is code, just running behind the scenes at Google!    (019)

But beyond code, what we need in my opinion is still a better
constitution for working together than the non-consititution of
"permission to use". That isn't enough -- we also still need code, and
we still need the techniques and habits of thought to do good knowledge
management, and we need content. And we need to bootstrap on what we
have to get to other levels, since the level we are on now (e.g. North
vs. South divide) just isn't stable even if we wanted to maintain the
status quo.    (020)

-Paul Fernhout
Kurtz-Fernhout Software 
Developers of custom software and educational simulations
Creators of the Garden with Insight(TM) garden simulator
http://www.kurtz-fernhout.com    (021)

Rod Welch wrote:
> Recent comments on license issues demonstrated brilliant talent by
> many contributors.
> Eric's letter today (shown below) referencing his excellent Treelight
> web site focuses on adding value to knowledge work, and seems to
> propose a technology project to improve collaboration.  I believe this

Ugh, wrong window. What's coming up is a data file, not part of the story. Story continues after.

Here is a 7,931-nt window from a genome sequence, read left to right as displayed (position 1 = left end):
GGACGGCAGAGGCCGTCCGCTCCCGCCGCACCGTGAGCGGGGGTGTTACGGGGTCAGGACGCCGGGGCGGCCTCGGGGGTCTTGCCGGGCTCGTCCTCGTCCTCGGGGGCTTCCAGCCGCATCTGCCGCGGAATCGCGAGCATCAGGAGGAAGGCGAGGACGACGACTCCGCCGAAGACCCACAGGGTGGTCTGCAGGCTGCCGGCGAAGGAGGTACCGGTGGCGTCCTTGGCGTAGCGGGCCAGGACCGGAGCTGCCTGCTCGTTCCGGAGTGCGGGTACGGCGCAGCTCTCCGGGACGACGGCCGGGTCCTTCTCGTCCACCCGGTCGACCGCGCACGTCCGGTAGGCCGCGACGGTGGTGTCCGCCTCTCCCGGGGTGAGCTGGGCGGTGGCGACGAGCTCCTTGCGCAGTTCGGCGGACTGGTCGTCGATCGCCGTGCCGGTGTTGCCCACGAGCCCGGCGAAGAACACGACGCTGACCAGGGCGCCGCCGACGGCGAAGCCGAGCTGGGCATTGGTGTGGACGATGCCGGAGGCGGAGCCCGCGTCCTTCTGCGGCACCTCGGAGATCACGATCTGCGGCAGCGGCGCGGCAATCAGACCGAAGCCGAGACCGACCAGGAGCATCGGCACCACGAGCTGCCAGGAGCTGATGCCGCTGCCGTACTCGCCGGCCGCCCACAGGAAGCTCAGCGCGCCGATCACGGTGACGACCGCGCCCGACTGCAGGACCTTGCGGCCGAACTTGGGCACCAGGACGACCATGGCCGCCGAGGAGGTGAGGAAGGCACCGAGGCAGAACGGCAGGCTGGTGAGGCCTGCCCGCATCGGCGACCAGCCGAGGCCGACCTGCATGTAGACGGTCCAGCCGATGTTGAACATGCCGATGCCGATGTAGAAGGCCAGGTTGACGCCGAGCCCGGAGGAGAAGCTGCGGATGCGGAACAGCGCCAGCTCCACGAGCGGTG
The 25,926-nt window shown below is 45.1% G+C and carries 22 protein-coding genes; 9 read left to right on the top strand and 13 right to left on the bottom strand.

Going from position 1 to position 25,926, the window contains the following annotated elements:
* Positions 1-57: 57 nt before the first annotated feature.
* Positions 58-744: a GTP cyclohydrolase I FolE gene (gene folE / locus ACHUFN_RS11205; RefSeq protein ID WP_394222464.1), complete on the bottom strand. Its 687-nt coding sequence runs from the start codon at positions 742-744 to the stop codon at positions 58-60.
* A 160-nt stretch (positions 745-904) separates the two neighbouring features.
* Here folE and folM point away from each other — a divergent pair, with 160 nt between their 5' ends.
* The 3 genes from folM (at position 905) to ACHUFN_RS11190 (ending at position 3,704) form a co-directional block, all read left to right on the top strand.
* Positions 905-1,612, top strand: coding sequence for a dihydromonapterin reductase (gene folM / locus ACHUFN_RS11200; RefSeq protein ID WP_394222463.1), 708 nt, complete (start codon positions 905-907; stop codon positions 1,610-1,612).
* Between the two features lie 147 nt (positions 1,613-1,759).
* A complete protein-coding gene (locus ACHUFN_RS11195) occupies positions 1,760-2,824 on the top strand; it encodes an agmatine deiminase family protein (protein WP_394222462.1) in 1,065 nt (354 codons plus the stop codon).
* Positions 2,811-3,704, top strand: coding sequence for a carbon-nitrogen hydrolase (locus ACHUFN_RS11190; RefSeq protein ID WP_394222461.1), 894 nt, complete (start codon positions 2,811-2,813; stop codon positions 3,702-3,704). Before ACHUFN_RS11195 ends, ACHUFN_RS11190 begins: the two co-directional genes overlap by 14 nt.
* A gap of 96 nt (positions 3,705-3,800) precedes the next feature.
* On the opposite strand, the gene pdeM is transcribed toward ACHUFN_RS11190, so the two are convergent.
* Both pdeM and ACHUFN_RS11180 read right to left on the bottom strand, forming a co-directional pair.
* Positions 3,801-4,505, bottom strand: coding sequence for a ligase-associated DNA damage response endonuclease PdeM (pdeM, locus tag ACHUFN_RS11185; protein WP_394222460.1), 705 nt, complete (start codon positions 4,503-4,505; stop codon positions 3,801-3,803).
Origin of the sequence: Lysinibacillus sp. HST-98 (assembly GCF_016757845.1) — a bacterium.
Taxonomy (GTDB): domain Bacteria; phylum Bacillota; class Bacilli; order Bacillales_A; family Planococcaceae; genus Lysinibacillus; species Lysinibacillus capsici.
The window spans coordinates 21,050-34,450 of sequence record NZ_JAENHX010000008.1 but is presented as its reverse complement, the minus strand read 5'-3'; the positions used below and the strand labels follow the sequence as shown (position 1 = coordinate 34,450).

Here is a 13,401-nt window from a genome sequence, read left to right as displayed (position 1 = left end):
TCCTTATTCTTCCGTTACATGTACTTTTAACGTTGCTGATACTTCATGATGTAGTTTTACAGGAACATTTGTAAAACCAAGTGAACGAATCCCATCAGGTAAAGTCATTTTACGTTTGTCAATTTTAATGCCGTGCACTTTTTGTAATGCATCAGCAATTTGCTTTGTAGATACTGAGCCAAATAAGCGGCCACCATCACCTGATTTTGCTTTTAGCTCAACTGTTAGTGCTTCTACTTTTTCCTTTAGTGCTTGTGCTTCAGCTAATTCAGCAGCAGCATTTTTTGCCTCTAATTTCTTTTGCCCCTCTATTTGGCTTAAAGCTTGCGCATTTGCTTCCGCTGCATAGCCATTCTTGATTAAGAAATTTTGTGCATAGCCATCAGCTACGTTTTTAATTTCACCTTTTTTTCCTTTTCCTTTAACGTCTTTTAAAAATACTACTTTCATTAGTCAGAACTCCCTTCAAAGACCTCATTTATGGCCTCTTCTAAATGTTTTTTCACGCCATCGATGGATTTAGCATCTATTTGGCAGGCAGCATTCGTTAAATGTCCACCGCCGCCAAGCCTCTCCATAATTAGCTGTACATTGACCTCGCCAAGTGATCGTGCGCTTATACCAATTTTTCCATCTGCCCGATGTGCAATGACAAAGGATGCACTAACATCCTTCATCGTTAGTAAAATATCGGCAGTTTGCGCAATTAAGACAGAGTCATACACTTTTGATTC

> is an error.  The first order of business should be intelligence based
> on an architecture of human thought.
> Earlier Paul worried that the license issue has prevented code from
> being contributed for the OHS/DKR.  While I have admired Paul's
> analysis on many issues, this particular point is not clear in the
> record.
> A simple test is work product.
> Whether someone submits code or not is irrelevant if there is no work
> product that demonstrates added value to existing capabilities.  An
> example is Doug's purple numbers system demonstrated in a letter on
> 001025 that showed added value, so people might ask to have that code,
> and at that point licensing becomes an important concern.  Similarly,
> Eric, Paul, Jack, Lee, Eugene and others have made helpful
> contributions, and so licensing is critical, based on a demonstration
> of added value, as Doug did on 001025.  For example, Eugene made
> improvements in purple numbers and Jack planned to produce an engine